Before starting a master’s degree program, it’s important for prospective students to survey the career landscape and see where their hours of intensive study may lead. Fortunately, for those considering a Master of Science in Finance, a variety of positions are available to graduates with deep reserves of business and accounting knowledge.
The top jobs in finance for those with an advanced degree span a range of industries and specialties. Any business operating today needs team members who are comfortable handling advanced monetary matters, meaning there are many financial strategy and risk management roles available in the market. What you can do with a finance degree depends on your interests and professional experience, in addition to external factors such as employment outlook.
The following are four of the top jobs in finance that offer potential paths for prospective students to envision in their futures. From analysts to tax experts and risk managers, many professionals depend on strong financial skills to fulfill their responsibilities.
1. Chief Financial Officer (CFO)
Median Salary: $104,700
Growth by 2026: 8%
MSF graduates may choose to seek advancement within a company’s financial department. According to Deloitte, the CFO role has become more complex and high-pressure in recent years, as businesses have found their budgetary stability threatened by uncertain conditions around the world. Additionally, today’s CFOs must contend with scrutinous investors and new regulations that often represent inflexible milestones for organizations to reach. Keeping a business steady in such an environment depends on deep, intensive financial knowledge and experience.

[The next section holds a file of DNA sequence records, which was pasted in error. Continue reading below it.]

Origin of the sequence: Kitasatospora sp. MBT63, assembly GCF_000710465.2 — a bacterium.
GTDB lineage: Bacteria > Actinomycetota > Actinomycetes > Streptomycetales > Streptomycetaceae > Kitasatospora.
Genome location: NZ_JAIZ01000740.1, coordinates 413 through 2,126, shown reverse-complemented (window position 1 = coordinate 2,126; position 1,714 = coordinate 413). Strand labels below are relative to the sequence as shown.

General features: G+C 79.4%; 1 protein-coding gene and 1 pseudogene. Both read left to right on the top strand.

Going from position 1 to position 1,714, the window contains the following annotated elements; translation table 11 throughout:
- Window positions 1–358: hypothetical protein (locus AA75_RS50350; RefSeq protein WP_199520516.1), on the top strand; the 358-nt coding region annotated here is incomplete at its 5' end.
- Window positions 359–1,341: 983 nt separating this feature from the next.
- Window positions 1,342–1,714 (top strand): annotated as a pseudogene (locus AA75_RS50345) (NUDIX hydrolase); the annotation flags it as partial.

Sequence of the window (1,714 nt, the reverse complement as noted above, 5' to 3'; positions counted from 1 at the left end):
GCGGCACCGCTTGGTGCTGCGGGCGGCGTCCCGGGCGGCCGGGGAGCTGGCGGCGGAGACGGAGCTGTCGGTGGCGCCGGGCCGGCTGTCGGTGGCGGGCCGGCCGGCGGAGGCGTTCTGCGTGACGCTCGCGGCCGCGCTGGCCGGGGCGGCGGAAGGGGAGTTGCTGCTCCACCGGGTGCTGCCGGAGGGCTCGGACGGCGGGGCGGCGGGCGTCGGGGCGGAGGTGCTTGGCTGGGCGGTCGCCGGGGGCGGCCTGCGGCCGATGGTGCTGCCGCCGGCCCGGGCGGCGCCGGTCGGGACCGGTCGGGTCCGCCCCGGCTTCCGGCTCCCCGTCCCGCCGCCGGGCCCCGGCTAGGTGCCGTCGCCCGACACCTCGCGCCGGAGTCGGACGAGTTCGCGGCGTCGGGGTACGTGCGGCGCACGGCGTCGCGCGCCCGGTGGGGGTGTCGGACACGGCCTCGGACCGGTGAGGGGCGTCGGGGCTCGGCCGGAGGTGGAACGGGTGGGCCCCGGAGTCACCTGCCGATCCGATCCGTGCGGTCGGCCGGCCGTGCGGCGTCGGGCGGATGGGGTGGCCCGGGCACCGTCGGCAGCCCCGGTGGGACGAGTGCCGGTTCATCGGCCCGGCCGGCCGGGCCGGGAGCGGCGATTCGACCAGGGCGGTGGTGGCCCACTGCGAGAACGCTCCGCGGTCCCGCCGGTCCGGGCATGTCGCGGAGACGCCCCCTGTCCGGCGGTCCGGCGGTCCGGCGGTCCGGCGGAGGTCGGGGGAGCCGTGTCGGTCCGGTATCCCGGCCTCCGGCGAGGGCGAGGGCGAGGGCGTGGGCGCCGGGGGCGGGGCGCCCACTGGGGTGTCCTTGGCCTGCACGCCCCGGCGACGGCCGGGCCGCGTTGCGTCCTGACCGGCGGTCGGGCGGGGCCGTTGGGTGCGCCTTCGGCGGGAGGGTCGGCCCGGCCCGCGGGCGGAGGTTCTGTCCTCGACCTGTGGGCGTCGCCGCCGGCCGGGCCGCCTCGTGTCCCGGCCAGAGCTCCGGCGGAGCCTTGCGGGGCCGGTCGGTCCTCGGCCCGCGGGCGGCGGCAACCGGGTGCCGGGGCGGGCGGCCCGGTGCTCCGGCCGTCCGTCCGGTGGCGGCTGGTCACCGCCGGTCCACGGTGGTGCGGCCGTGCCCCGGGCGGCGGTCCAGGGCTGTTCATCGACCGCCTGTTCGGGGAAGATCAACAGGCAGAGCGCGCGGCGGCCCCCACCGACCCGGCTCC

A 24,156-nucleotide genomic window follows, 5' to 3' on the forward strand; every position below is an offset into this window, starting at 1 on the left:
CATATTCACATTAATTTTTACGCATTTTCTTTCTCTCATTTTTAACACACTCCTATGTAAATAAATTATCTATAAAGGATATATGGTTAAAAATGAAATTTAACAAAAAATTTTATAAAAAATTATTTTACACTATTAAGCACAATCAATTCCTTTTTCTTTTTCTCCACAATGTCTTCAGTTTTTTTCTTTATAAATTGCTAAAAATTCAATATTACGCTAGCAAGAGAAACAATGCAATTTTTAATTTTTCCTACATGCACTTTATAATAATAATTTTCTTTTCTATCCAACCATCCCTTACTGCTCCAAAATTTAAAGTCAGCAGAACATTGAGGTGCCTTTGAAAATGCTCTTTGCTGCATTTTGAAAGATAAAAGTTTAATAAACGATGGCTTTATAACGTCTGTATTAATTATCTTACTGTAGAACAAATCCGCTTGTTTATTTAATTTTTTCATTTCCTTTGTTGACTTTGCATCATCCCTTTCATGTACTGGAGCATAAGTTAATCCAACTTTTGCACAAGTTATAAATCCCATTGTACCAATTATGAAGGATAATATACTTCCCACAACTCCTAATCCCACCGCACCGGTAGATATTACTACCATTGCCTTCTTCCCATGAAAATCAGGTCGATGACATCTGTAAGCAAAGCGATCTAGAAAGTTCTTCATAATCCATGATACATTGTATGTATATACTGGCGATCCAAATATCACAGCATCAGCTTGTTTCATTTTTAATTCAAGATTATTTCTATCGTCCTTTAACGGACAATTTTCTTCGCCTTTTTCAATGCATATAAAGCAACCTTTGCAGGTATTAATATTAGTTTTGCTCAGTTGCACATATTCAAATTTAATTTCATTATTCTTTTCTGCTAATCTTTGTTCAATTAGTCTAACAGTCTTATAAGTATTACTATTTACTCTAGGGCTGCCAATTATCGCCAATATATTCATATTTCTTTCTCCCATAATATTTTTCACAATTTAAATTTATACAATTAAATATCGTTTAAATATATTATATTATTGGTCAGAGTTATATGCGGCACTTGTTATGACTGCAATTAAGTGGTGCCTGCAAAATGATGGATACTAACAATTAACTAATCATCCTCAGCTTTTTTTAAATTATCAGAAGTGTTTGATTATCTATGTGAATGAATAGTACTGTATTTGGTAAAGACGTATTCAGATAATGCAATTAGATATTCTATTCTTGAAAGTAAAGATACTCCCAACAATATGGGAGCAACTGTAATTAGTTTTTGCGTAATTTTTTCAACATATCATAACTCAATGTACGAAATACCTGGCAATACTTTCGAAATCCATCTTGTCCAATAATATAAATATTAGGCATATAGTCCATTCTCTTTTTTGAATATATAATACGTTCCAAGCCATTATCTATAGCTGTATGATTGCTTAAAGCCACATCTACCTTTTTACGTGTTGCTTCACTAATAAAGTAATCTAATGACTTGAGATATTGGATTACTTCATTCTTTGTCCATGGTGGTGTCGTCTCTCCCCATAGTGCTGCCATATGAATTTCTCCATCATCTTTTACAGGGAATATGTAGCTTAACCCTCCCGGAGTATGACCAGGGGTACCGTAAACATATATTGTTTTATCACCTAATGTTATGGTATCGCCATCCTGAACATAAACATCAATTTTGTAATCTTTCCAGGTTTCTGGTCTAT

While today’s CFO is grappling with high-speed demands and unclear conditions, the rudiments of the role haven’t changed. These executives still need to provide the final word on company budgets and financial reports. Additionally, they manage company investments, financing strategies, cost reduction, procurement, and more.
According to the Bureau of Labor Statistics, the median salary for top executives at companies is approximately $104,700. Growth for such roles is proceeding on pace with the general expansion of the workforce at eight percent. Prospective financial leaders may find conditions vary widely between small and large businesses across regions and industries, but the connecting thread is a demand for financially savvy professionals who have skills in areas such as risk management and maximizing return on investment.
2. Financial Analyst
Median Salary: $84,300
Growth by 2026: 11%
An analyst’s value comes from his or her ability to guide investors to logical choices and away from unnecessary risks. In order to make the right moves, these professionals must rely on a thorough understanding of data. The role of a financial analyst is changing and exciting. The amount and speed of data under analysis have increased in recent years, as the latest tech developments have turned large amounts of unstructured content into fuel for advanced business intelligence models.
Numerous factors guide the world’s markets, and financial analysts must be ready to understand them, from the changes in domestic monetary policy to the shifts in international trade agreements. Additionally, employers seek professionals with knowledge of emerging markets and big data, two factors of growing importance for finance. Robert Half cited such expertise as part of the market’s desire for individuals who have advanced degrees, especially for senior analyst roles.
The skills and knowledge gained while studying for a financial degree, from the philosophical core of economics to the inner workings of the latest algorithms, are parts of an analyst’s toolkit. Their job responsibilities include assessments of company value via financial statements, investment opportunities, business trends, and archived financial data.